Formation of National Union of Mineworkers at Nottingham: Seventy-Fifth Anniversary.

Seventy-Five years ago on 16th August 1944, the founding Conference of the National Union of Mineworkers (NUM) took place at the Black Boy Hotel, Nottingham. Delegates from the Miners Federation of Great Britain (MFGB) met to decide on the reorganisation of the MFGB into one miners union.

The Special Conference was hosted by the ‘Nottingham and District Miners Federated Union’ (NMFU), founded in 1937, an amalgamation of the ‘Notts Miners Association’  (NMA) and the ‘Nottingham Miners Industrial Union’ (NMIU), more commonly known as the ‘Spencer Union’. The separate county miners unions existed from 1926 – 1937 following a split in the NMA during the latter part of the 1926 Miners Lockout. Amalgamation of the two unions took place following the Harworth Colliery disturbances 1936-37.

George Spencer, President of the NMFU, (right) welcomed delegates to the historic meeting in Nottingham. Dr Alan Griffin, leading authority on the history of the Nottinghamshire miners quoted, “it was not without significance that Nottingham should have been chosen as a meeting place”! – The Miners of Nottinghamshire 1914-1944, Allen and Unwin, (1962), p.304-3016. No doubt that the events of 1926 were still fresh in mind when the Special Conference was called.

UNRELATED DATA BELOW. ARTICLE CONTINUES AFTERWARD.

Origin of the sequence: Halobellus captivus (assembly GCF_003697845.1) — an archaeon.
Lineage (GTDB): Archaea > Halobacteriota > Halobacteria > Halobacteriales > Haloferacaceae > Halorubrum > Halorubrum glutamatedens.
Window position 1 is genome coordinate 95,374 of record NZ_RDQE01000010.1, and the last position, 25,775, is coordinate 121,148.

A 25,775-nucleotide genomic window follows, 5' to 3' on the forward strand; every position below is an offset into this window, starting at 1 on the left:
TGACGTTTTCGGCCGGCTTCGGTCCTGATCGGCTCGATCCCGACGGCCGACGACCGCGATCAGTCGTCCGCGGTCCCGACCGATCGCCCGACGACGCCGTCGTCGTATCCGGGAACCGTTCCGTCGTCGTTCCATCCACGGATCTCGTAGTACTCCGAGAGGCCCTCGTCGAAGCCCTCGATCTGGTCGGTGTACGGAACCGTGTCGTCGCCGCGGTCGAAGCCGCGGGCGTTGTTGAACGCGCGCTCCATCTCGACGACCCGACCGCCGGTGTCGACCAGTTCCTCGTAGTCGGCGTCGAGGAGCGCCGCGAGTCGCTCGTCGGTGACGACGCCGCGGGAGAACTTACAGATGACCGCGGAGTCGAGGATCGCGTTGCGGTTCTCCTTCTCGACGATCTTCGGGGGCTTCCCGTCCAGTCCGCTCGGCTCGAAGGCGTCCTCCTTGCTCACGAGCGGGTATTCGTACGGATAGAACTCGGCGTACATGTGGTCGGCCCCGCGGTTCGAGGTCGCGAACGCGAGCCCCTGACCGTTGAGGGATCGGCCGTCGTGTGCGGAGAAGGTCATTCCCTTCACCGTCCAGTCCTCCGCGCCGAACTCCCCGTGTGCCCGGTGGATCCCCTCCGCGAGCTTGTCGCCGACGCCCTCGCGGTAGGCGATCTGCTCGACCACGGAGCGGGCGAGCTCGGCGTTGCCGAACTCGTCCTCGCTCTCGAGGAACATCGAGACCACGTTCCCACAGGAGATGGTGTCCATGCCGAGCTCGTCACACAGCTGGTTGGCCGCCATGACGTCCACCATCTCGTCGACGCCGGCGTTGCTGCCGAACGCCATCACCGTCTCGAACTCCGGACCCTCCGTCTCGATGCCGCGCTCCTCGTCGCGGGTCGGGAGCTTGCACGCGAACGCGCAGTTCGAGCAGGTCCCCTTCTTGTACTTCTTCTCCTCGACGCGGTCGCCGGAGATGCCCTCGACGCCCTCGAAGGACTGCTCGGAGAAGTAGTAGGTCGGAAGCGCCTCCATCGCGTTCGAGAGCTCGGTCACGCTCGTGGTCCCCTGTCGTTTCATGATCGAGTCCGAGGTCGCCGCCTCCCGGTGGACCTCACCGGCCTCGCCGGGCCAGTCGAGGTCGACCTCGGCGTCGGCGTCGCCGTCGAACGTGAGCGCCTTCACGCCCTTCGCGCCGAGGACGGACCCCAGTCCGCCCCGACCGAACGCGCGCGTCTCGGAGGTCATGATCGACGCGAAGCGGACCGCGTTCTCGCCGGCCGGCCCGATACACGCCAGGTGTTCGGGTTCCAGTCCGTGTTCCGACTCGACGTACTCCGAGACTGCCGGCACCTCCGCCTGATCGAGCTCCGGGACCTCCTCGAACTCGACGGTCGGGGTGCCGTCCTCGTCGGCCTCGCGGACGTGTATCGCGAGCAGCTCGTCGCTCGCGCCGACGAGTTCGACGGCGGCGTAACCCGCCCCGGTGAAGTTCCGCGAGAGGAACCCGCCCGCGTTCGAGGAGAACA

The newly formed NUM was made up on twenty-one district / craft unions (right), who became Constituent Associations, and like its predecessor, the MFGB, it was a federally based trade-union. In the subsequent October formation ballot, 430,630 (91.6%) voted in favour of forming a new national miners union, with 39,464 (8.4%) being against. The rules of the new union were registered with Registrar of Friendly Societies and the NUM came into being on 1st January 1945.

Demolition of the Black Boy Hotel commenced in 1969 (above) and the site on Long Row is now occupied by a Primark store (right). A Nottingham Civic Society plaque marks the spot of the former hotel (right).  As for the NUM, it was a great irony that the founding Conference was in Nottingham and it was here, forty-years later during the 1984-85 miners strike, that it would split, resulting in the formation of the Nottinghamshire based Union of Democratic Mineworkers (UDM) in 1985.

Photo Credits: Nottingham Central Library (Local Studies), Union of Democratic Mineworkers (Mansfield) and the D Amos collection.

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